“I think the future for branding the sport is on social media. I believe with a lot of good work and collaborations we could make athletics one of the top sports to watch”
“I think the future for branding the sport is on social media,” he says. “I believe with a lot of good work and collaborations we could make athletics one of the top sports to watch. I don’t believe it’s boring and there can be a great hype around the events but, with Usain Bolt now gone, what can we do to being attention back to the sport?
“That’s something me and my team have been trying to work on and see who we can collaborate with. Who can we partner up with? How can we stage our own competition one day?
“Our vision is to one day have our own competition circuit where have a focus on the jumps events but also bring in other events, too.”
He adds: “I was working with Teddy Tamgho on staging our own jumping competition in France last year featuring the long jump and triple jump and bringing in Christian Taylor and the top three from the world championships in Doha.
“We had to cancel because of COVID but we have the opportunities and the athletes are supportive of our projects and vision.
“World Athletics do a great job but I just feel we could do it bigger and perhaps support each other.”
One of Trajkovski’s dreams is to get the top triple jumpers battling it out at a one-off competition at the Ullevi Stadium in Gothenburg, the scene of Jonathan Edwards’ world record-breaking leap of 18.29m in 1995 – a mark which still stands today.
Drawing on the sport’s rich history and great feats of the past is nothing new for a man who grew up in a sporting family, however. His father and coach Christian is a former Danish 100m champion who still competes on the masters circuit while his mother was a highly talented junior sprinter who is now a physiotherapist.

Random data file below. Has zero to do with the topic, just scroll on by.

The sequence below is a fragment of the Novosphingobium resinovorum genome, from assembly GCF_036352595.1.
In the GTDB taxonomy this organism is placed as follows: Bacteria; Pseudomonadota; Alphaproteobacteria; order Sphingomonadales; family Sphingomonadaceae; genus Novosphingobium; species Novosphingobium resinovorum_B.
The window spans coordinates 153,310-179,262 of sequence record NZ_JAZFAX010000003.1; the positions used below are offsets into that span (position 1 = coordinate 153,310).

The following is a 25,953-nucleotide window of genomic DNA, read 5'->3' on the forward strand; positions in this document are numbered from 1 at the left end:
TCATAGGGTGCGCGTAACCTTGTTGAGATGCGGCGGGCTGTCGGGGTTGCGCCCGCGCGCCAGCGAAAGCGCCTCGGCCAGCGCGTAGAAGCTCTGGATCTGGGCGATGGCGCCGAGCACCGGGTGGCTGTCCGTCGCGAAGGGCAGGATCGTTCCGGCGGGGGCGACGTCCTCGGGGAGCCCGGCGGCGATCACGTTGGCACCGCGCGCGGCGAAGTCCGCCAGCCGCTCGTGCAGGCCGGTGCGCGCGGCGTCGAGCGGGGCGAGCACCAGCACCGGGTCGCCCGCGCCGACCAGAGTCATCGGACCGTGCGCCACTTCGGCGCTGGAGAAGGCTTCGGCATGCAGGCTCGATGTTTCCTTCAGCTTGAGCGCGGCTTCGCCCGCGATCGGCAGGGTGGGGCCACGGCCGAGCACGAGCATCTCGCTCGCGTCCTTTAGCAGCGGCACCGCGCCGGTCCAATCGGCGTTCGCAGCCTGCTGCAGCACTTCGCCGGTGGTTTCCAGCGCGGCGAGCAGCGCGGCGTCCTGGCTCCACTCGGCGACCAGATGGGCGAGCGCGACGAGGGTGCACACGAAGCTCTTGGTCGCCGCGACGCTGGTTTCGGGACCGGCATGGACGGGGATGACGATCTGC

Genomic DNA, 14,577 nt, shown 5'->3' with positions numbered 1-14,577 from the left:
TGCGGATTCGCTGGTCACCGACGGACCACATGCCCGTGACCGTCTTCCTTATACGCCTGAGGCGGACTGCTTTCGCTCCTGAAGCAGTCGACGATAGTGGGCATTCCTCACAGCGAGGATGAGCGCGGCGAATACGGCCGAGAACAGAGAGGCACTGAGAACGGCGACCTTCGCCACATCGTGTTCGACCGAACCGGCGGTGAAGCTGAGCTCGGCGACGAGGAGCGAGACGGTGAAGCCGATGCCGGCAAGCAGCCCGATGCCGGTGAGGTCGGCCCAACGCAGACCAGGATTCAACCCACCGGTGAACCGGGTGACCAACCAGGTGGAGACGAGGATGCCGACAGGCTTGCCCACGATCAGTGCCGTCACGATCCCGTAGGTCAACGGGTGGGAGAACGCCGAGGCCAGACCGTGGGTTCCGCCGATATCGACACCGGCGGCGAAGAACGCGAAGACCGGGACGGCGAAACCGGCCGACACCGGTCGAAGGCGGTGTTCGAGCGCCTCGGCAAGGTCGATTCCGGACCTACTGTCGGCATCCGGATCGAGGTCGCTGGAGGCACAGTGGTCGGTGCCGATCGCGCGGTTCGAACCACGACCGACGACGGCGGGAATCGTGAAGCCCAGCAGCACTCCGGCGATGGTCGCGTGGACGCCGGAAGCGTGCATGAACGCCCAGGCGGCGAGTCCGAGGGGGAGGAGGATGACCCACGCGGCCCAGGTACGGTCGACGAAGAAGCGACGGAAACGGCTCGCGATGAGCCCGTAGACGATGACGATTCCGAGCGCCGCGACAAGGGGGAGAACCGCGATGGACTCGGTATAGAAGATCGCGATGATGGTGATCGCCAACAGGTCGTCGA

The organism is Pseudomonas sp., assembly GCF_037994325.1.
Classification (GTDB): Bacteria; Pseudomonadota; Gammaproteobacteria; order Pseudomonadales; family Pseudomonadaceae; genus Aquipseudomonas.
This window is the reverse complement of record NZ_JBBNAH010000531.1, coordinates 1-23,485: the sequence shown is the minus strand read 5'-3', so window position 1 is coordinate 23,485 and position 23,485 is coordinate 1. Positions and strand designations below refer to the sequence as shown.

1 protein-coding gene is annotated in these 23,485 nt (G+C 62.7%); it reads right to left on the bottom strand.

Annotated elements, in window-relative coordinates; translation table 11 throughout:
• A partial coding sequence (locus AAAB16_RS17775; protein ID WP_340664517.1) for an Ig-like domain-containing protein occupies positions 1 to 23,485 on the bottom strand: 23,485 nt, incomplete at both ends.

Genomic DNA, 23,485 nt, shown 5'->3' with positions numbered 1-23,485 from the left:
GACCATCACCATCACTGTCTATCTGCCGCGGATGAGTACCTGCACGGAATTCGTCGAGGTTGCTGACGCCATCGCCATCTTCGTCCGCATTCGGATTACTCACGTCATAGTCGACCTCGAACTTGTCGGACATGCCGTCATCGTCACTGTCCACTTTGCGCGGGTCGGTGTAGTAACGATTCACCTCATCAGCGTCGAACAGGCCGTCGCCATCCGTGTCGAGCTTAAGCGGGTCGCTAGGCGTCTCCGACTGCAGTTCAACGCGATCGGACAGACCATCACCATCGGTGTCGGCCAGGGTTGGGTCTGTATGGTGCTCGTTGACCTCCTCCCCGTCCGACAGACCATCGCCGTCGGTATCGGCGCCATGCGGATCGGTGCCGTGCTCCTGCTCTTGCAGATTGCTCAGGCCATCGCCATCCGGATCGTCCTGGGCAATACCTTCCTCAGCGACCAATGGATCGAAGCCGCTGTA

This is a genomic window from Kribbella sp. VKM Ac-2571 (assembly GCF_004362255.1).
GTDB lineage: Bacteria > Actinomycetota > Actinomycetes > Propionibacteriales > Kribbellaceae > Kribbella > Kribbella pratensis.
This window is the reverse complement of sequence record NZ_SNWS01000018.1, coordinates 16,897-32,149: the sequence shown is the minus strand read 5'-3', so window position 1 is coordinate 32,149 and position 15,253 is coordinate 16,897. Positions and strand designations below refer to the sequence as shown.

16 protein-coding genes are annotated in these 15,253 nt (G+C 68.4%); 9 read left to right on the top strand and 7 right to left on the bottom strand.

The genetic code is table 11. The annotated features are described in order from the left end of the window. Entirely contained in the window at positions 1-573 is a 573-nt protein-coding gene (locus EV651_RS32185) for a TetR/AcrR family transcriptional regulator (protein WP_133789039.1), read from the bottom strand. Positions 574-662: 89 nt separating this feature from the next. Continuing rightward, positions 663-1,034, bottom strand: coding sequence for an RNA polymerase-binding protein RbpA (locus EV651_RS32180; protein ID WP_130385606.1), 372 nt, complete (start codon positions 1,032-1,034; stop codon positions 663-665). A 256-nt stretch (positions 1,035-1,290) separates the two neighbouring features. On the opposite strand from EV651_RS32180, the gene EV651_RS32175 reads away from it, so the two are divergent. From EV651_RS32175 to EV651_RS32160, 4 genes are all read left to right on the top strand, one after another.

“I grew up on the track and I’m a track and field nerd,” admits the man who also runs the opening leg in the Danish 4x100m relay team. “My dad always recorded the world championships from the past and when I would come home from school I’d put on the footage and I watched Carl Lewis and Mike Powell from the 1991 World Championships over and over and over again.
“That made me think ‘let me try the long jump’ and since then I’ve loved jumping and flying and everything like that.”
His business interests might be keeping him busy but Trajkovski still hasn’t given up on his sporting aspirations, either. A serious injury not long after his world junior silver in 2012 halted his progression but he has not given up on making his first Olympics.
“I’m a dreamer, though I work hard as well,” he says. “The Olympics has always been on my mind. The qualification is hard but if you go for the points system then right now you have to jump 7.90m three or four times so I don’t think it’s impossible for me to make the Olympic team.
“It’s harder to make the team than it is to make the final.”
When it comes to competition in 2021, it’s perhaps no surprise to find Trajkovski also has one eye on business – primarily in trying to support top-class athletes who have not yet been able to secure backing.
“We’re going to sponsor a lot of athletes, including British athletes, who haven’t got a sponsor,” he says. “They might have the potential to attract a sponsor but in athletics over the past year you had to be top three or top five in the world [to get a deal]. My vision is ‘why not help these athletes to get there?’
“We’re going to put packages of training gear together and send them out to athletes around the world.”
And so the reach of Jumpers World will continue to grow.
Follow Jumpers World on Instagram @jumpers.world
» This interview appears in the February issue of AW which is available by clicking here